Para-kiting enthusiasts warned to check equipment after boy breaks back in fall
LUCY BANNERMAN
STUNT kite enthusiasts were warned yesterday to check their equipment after a boy whose family runs a kite business broke his back in a fall.

Joseph Probst, 14, was injured when a line on his "traction" kite snappped and he fell 15ft to the ground as he tried it out with his father, Andrew, on the beachfront at Arbroath.

The Forfar Academy pupil, of Dundee Road, Letham, is in a serious but stable condition at Ninewells Hospital, Dundee, and is awaiting specialist treatment at the National Spinal Injuries Unit in Glasgow after the accident at the weekend.

The 7ft kite gives the feeling of walking with no gravity as the kite lifts the user gently in the air before wafting to the ground.

His father, who runs Kite-A-Traction, said: "That kite had only been out of the bag three times. I used it just before he did. He was pulled up around 15ft and the line broke. He only fell 10-15ft on to grass. I thought he was going to get up but the way he fell he has been really unlucky."

Mr Probst warned people to take care when using the kites and to make sure they check the lines before using them, especially in high winds.

He said: "We have sold a few of these kites to other people and I would urge them to get the lines checked out."

Speaking yesterday from her son's bedside, Joseph's mother, Ria said: "It's a hard thing to cope with but we're just going to have to take things slowly, a day at a time. He loved para-kiting so much, he tried to do it every weekend or as much as he could. It was just a really unfortunate fall."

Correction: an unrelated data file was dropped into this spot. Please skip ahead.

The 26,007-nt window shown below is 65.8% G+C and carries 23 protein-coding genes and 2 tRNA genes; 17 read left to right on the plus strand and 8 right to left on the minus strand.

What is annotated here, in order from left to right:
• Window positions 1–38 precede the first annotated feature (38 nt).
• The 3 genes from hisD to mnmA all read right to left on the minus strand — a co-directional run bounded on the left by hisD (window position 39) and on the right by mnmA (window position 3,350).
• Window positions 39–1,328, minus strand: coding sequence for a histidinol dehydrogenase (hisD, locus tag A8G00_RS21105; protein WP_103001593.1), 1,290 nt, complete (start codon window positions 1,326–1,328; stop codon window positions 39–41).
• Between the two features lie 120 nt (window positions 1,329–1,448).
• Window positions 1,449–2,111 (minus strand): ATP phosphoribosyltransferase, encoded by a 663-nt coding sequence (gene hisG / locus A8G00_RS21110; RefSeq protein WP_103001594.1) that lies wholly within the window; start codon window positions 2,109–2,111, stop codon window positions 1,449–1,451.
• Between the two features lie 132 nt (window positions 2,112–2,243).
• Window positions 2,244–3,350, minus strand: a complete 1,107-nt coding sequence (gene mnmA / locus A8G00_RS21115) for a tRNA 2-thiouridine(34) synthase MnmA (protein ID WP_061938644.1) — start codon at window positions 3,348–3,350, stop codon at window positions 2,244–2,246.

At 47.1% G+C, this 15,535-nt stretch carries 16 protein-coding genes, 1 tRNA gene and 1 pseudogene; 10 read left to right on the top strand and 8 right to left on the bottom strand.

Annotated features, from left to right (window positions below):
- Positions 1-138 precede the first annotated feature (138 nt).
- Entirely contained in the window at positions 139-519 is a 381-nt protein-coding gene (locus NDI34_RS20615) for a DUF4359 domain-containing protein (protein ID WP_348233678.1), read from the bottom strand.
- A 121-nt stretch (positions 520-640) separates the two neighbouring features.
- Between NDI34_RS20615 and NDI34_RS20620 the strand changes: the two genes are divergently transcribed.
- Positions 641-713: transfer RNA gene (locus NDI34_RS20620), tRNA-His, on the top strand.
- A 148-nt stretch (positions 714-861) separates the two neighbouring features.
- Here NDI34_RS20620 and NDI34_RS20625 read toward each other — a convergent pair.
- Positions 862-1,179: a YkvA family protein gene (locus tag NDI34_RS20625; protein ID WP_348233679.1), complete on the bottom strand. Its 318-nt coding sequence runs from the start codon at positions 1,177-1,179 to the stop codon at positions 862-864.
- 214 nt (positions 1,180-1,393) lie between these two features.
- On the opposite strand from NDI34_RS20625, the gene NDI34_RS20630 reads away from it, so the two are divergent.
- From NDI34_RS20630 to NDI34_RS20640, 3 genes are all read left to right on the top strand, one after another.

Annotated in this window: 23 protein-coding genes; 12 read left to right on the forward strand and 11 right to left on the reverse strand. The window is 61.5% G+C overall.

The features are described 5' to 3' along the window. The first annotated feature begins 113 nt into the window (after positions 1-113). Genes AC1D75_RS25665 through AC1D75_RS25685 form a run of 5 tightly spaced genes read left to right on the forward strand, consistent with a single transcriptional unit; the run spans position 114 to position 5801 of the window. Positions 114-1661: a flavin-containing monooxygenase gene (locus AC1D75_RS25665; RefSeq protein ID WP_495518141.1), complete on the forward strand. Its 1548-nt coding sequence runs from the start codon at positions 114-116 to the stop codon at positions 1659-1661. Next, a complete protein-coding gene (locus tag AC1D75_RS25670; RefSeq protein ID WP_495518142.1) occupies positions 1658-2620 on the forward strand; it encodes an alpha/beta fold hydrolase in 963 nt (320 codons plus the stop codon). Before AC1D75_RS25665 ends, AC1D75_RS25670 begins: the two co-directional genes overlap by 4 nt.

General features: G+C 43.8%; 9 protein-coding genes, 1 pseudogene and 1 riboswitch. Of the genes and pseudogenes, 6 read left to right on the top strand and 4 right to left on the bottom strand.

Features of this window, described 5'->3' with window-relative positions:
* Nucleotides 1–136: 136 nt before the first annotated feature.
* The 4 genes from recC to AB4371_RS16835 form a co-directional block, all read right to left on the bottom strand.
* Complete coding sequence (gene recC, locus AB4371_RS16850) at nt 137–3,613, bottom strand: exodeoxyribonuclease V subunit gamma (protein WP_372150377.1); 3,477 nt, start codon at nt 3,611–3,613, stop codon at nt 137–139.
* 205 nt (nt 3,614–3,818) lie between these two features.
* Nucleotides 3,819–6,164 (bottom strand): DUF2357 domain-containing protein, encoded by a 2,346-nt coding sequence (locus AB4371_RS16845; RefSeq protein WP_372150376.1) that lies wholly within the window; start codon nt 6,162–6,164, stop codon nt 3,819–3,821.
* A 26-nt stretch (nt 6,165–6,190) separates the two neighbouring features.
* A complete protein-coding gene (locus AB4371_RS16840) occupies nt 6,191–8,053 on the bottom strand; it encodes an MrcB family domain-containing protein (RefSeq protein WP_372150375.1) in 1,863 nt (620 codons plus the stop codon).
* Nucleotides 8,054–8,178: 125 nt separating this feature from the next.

Traction kites have two layers of aerofoil through which air flows, enabling the person at the end of the lines to be pulled off the ground. It is controlled by two power lines at the front and two brakes lines at the back.

Para-kiting has gained in popularity in the last two years, particularly on north-east beaches. Equipment can cost between £100-£500.

Bjorn Verduijn, owner and manager of kite shop Wind Wizard, in Glasgow, believes people new to the sport often underestimate the dangers.

"It's trendy. But there is a lot of risk involved," he said. "People who have never flown a kite before come into the shop and ask for really big kites. Many are looking for the most powerful ones and make the wrong choice. It's very important for kite shops to gauge the need of the customer.

"The wind can be really unpredictable - all of a sudden it can pick up from nowhere and double the wind speed. All lines have different breaking strengths. Strong winds, knots, wear and tear all affect safety."

Robin Johnston, a spinal consultant neurosurgeon at the National Spinal Injuries Unit, said it treated some 180 new spinal injuries every year.

He said the recovery process depended on whether a patient had damaged the spinal cord, or simply broken vertebrae.

"About 80-100 of the new patients we see have some form of nerve damage or paralysis. If the nerve injury is complete - with no sensation at all - only a small percentage will recover.

"The rest will have different rates of recovery. Some will do so very early, within a week or two while the more profound injuries can take up to two years. "

- Aug 5th

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